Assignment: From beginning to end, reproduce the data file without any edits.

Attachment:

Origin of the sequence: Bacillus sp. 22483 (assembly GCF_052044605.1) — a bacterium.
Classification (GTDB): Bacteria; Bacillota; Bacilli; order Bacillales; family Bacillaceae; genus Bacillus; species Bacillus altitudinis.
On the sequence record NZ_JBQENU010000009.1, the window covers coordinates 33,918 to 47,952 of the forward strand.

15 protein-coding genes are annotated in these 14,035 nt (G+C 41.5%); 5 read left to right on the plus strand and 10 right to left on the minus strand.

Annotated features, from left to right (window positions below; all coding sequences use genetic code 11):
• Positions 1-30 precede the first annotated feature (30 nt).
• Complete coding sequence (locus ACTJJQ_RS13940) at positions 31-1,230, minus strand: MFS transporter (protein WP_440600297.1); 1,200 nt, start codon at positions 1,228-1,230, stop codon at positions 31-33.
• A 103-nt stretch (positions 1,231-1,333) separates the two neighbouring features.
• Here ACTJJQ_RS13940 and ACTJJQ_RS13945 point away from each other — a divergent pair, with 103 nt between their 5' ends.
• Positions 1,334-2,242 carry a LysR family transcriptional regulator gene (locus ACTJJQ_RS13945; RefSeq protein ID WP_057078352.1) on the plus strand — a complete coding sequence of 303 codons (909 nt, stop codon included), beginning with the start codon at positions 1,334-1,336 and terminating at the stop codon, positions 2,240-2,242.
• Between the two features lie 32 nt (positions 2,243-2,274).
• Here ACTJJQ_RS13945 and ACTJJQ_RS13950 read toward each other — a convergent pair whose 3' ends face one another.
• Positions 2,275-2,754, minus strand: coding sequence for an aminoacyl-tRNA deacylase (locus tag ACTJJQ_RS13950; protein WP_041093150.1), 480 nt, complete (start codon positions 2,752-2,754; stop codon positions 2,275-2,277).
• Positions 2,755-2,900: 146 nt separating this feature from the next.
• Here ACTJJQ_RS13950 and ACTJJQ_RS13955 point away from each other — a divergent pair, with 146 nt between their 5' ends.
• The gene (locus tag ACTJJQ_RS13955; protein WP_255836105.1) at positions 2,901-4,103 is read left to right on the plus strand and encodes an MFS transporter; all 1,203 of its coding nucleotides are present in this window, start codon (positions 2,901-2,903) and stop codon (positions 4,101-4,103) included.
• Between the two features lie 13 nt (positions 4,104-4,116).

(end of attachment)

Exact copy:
Origin of the sequence: Bacillus sp. 22483 (assembly GCF_052044605.1) — a bacterium.
Classification (GTDB): Bacteria; Bacillota; Bacilli; order Bacillales; family Bacillaceae; genus Bacillus; species Bacillus altitudinis.
On the sequence record NZ_JBQENU010000009.1, the window covers coordinates 33,918 to 47,952 of the forward strand.

15 protein-coding genes are annotated in these 14,035 nt (G+C 41.5%); 5 read left to right on the plus strand and 10 right to left on the minus strand.

Annotated features, from left to right (window positions below; all coding sequences use genetic code 11):
• Positions 1-30 precede the first annotated feature (30 nt).
• Complete coding sequence (locus ACTJJQ_RS13940) at positions 31-1,230, minus strand: MFS transporter (protein WP_440600297.1); 1,200 nt, start codon at positions 1,228-1,230, stop codon at positions 31-33.
• A 103-nt stretch (positions 1,231-1,333) separates the two neighbouring features.
• Here ACTJJQ_RS13940 and ACTJJQ_RS13945 point away from each other — a divergent pair, with 103 nt between their 5' ends.
• Positions 1,334-2,242 carry a LysR family transcriptional regulator gene (locus ACTJJQ_RS13945; RefSeq protein ID WP_057078352.1) on the plus strand — a complete coding sequence of 303 codons (909 nt, stop codon included), beginning with the start codon at positions 1,334-1,336 and terminating at the stop codon, positions 2,240-2,242.
• Between the two features lie 32 nt (positions 2,243-2,274).
• Here ACTJJQ_RS13945 and ACTJJQ_RS13950 read toward each other — a convergent pair whose 3' ends face one another.
• Positions 2,275-2,754, minus strand: coding sequence for an aminoacyl-tRNA deacylase (locus tag ACTJJQ_RS13950; protein WP_041093150.1), 480 nt, complete (start codon positions 2,752-2,754; stop codon positions 2,275-2,277).
• Positions 2,755-2,900: 146 nt separating this feature from the next.
• Here ACTJJQ_RS13950 and ACTJJQ_RS13955 point away from each other — a divergent pair, with 146 nt between their 5' ends.
• The gene (locus tag ACTJJQ_RS13955; protein WP_255836105.1) at positions 2,901-4,103 is read left to right on the plus strand and encodes an MFS transporter; all 1,203 of its coding nucleotides are present in this window, start codon (positions 2,901-2,903) and stop codon (positions 4,101-4,103) included.
• Between the two features lie 13 nt (positions 4,104-4,116).